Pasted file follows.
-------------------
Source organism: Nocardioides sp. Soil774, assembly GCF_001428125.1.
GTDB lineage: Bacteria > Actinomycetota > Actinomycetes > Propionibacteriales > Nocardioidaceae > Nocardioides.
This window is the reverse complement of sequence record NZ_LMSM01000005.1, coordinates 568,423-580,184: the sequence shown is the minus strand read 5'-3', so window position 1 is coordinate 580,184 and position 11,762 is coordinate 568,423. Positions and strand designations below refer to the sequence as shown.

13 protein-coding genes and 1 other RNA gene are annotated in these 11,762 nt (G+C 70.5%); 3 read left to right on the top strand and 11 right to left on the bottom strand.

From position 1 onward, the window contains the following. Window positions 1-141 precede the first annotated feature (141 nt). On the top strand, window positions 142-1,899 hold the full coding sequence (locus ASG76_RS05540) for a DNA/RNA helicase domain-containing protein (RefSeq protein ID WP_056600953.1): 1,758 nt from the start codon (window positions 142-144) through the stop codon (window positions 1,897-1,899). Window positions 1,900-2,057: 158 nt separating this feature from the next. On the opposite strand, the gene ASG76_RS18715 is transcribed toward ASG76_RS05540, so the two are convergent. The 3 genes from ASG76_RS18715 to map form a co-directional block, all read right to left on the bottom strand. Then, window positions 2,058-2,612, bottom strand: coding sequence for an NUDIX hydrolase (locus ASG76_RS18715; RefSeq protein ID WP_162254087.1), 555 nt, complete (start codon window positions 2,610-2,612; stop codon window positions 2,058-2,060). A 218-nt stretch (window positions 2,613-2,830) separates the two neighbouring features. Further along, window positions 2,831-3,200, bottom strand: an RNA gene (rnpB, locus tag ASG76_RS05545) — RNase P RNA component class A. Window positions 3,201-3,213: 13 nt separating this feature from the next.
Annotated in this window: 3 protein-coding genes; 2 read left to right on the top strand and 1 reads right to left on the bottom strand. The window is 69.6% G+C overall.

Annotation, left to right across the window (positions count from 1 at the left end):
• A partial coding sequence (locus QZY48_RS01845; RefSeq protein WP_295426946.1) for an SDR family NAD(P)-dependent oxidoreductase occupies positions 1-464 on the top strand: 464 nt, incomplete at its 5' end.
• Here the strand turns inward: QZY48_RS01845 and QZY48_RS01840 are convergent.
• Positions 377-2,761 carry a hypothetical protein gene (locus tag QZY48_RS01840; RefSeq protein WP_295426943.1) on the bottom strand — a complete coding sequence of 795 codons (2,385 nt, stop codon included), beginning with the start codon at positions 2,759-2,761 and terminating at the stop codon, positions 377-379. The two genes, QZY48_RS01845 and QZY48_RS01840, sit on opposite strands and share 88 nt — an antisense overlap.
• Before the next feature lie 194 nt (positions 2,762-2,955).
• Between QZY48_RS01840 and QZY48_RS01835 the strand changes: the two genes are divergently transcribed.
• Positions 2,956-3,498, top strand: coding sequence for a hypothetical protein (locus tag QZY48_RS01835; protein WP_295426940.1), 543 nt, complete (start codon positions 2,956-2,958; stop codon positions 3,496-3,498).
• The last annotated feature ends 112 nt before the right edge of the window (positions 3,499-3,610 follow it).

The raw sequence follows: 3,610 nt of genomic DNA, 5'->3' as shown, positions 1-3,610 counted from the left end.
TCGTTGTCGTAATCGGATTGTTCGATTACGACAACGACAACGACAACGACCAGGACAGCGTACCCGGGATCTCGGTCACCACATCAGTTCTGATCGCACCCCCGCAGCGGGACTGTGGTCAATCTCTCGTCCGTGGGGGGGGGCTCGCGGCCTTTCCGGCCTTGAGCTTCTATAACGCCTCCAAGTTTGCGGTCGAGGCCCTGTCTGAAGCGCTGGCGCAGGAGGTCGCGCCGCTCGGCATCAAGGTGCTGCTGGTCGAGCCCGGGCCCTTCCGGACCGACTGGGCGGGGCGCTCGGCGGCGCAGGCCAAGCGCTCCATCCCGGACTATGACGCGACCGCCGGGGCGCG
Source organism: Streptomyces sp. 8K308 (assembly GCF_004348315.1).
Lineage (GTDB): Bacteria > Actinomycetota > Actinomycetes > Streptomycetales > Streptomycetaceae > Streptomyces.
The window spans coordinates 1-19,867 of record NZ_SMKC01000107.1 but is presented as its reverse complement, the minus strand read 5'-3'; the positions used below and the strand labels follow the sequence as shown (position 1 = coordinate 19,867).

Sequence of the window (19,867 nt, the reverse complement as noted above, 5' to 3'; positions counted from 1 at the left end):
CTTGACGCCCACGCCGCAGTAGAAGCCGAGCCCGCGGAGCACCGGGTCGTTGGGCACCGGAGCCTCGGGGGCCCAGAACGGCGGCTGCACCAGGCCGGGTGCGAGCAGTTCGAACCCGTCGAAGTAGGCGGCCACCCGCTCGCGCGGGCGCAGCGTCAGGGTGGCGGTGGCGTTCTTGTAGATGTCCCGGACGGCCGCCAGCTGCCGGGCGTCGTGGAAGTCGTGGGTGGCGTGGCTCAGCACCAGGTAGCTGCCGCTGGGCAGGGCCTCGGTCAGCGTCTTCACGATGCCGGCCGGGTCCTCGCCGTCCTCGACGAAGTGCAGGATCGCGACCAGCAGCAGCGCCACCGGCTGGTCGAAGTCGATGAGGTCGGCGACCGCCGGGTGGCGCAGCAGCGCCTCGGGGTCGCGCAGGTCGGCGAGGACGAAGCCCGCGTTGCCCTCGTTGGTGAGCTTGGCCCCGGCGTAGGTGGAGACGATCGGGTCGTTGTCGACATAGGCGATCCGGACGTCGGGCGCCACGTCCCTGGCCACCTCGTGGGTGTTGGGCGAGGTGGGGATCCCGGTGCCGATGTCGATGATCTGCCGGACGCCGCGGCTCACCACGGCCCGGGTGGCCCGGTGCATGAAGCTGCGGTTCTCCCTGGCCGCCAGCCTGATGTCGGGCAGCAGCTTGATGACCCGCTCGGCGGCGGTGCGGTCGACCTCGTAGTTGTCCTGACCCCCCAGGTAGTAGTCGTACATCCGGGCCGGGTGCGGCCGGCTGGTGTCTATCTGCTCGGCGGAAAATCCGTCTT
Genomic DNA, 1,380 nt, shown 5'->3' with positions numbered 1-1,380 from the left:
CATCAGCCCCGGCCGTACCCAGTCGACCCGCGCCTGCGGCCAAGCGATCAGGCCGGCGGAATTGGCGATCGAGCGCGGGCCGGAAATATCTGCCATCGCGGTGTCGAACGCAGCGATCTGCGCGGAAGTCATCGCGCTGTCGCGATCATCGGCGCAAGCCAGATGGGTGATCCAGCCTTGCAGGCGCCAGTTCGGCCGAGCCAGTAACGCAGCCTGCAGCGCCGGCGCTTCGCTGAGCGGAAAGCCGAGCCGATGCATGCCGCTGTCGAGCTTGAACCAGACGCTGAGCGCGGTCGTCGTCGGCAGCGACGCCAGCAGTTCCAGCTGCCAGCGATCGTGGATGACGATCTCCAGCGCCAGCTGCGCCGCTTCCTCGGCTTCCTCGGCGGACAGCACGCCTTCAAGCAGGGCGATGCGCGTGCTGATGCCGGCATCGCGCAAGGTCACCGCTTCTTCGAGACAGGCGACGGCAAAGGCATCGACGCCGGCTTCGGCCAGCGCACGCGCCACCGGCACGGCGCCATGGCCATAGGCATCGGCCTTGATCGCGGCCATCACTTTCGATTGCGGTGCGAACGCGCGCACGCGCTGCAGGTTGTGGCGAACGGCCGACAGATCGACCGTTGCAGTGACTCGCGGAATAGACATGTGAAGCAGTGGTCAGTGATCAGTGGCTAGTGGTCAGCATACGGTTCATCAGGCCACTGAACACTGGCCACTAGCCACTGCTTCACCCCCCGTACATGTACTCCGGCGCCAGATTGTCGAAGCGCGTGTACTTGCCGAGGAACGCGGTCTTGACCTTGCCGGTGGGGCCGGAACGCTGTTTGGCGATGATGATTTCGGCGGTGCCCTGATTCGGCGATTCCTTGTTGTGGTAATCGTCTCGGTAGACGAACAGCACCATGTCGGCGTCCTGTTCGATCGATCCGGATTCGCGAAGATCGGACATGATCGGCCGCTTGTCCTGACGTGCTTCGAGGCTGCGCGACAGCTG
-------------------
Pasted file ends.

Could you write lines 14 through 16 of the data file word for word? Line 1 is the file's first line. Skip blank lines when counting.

• The last annotated feature ends 112 nt before the right edge of the window (positions 3,499-3,610 follow it).

The raw sequence follows: 3,610 nt of genomic DNA, 5'->3' as shown, positions 1-3,610 counted from the left end.
TCGTTGTCGTAATCGGATTGTTCGATTACGACAACGACAACGACAACGACCAGGACAGCGTACCCGGGATCTCGGTCACCACATCAGTTCTGATCGCACCCCCGCAGCGGGACTGTGGTCAATCTCTCGTCCGTGGGGGGGGGCTCGCGGCCTTTCCGGCCTTGAGCTTCTATAACGCCTCCAAGTTTGCGGTCGAGGCCCTGTCTGAAGCGCTGGCGCAGGAGGTCGCGCCGCTCGGCATCAAGGTGCTGCTGGTCGAGCCCGGGCCCTTCCGGACCGACTGGGCGGGGCGCTCGGCGGCGCAGGCCAAGCGCTCCATCCCGGACTATGACGCGACCGCCGGGGCGCG